ISP CALEA compliance

Jared Mauch jared at
Fri May 11 16:17:04 UTC 2007

On Fri, May 11, 2007 at 10:42:14AM -0400, Jason Frisvold wrote:
>  On 5/11/07, Brandon Galbraith <brandon.galbraith at> wrote:
> > My understanding was data you had needed to be turned over when requested,
> > but CALEA provides no specification/guidance on log retention.
>  Agreed.  My understanding, to date, is that the data to be turned over
>  is data collected from the beginning of the CALEA tap.  Historical
>  data can be requested, but I'm not aware of any official legal
>  guidelines on retention time.

	CALEA is not a subscriber records type of subponea or similar.

	I'm very concerned with the comments here that folks may come up
with an opinion that CALEA is something they don't need to pay attention
to.  You may luck out and never see a request, nor a Title III, nor
FISA, NSL, or any other lawful request.  This is not a political thing
the way some here on the list appear to be coloring it.

	We (as an industry) need to comply with a lawful request, the same
as any other industry (eg: financial services, or otherwise).  

	If you take a casual moment to read the CALEA statute, you will
notice it's a capability to perform intercepts, not logs, etc..

	If you do not have experience in dealing with court orders, when
you get one, engage some legal counsel immediately.  There are some
small things that you can inadvertently do that can either compromise
the evidence for the LEA, or possibly place your company at significant
legal risk.  I know that DoJ specifically has  trained folks about
CALEA.  Call your local FBI office.  Also CALEA isn't just a DoJ thing,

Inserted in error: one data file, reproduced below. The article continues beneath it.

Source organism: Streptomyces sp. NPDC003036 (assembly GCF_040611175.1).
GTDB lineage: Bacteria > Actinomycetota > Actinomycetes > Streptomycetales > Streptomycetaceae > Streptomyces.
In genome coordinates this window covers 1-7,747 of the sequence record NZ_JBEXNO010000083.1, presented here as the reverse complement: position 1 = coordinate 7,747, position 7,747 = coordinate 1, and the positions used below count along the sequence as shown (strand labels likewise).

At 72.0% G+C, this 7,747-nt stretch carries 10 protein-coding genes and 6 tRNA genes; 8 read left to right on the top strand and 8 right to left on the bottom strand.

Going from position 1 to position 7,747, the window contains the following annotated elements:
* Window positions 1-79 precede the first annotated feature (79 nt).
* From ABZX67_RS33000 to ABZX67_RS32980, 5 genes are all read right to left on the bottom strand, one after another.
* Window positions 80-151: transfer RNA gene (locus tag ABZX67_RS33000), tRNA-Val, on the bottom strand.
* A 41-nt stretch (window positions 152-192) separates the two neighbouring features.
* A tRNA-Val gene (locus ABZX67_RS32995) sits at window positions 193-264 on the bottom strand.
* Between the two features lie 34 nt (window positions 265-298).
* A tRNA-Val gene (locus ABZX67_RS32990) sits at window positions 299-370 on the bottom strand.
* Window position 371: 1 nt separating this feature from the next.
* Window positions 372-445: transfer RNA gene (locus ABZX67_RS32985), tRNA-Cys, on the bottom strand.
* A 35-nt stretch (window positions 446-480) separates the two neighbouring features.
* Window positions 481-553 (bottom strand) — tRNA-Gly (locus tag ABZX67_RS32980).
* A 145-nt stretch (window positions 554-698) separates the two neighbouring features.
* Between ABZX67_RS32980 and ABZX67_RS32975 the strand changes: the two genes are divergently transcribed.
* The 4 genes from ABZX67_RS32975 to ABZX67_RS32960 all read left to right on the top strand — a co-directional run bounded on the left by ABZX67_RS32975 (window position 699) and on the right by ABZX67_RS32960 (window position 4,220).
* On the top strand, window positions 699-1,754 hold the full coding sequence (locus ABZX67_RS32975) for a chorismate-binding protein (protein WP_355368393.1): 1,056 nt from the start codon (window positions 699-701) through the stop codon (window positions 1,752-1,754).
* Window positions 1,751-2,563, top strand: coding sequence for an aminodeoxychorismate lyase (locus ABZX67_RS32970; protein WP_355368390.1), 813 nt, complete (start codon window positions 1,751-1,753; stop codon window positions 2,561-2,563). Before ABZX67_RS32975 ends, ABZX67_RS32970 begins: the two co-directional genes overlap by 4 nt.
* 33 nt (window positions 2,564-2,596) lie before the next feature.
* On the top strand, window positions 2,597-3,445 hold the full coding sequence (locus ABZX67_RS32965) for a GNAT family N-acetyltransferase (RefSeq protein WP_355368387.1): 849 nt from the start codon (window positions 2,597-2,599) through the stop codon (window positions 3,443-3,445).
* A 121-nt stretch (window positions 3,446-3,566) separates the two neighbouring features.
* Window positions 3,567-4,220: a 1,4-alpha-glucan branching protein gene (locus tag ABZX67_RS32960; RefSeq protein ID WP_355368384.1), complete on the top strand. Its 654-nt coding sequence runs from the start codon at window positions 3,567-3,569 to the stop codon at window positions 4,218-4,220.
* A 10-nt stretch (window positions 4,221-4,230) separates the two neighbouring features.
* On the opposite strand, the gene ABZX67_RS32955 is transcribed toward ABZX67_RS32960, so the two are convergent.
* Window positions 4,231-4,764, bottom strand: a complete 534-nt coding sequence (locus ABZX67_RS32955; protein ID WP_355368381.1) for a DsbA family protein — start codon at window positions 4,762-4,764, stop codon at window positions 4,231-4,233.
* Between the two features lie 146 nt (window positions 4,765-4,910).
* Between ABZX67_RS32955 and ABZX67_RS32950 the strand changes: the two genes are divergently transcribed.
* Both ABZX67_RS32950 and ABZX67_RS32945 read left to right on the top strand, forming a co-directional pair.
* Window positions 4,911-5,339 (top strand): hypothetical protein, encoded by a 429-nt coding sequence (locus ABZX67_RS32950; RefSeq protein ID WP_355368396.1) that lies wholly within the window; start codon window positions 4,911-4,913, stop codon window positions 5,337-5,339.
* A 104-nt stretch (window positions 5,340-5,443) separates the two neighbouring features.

it could be your local police, state police, or otherwise.

	You will need to have the capability to relay to them (in
realtime or pseudo-realtime) via the LES protocol.  If your customer
is a 10G or 40G customer, you need to have the ability to perform
that intercept.  There is not a cutting-edge technology safe-harbor.
Your only safe-harbor for problems is "the industry standard", which
currently is interpreted for internet stuff as the T1.IAS.  You
can buy it for $185 (or $164) here:

	You really need to be talking to a mediation device provider
and/or your vendors.  They each have a lawful-intercept story.  Don't
expect any of these solutions to be elegant, as most of them use
stuff like snmp-set and other things to hide the configuration, as per
your Systems Security and Integrity Plan that you had to file already 
(you did file this, right?  as well as filing form 445 ;) not everyone 
in your company should know about the intercept.

	If there is interest, perhaps I can make a call to DoJ and
see if someone can present on CALEA at nanog in a few weeks?  (incase
the PC can accomodate them).

	- Jared

Jared Mauch  | pgp key available via finger from jared at
clue++;      |  My statements are only mine.

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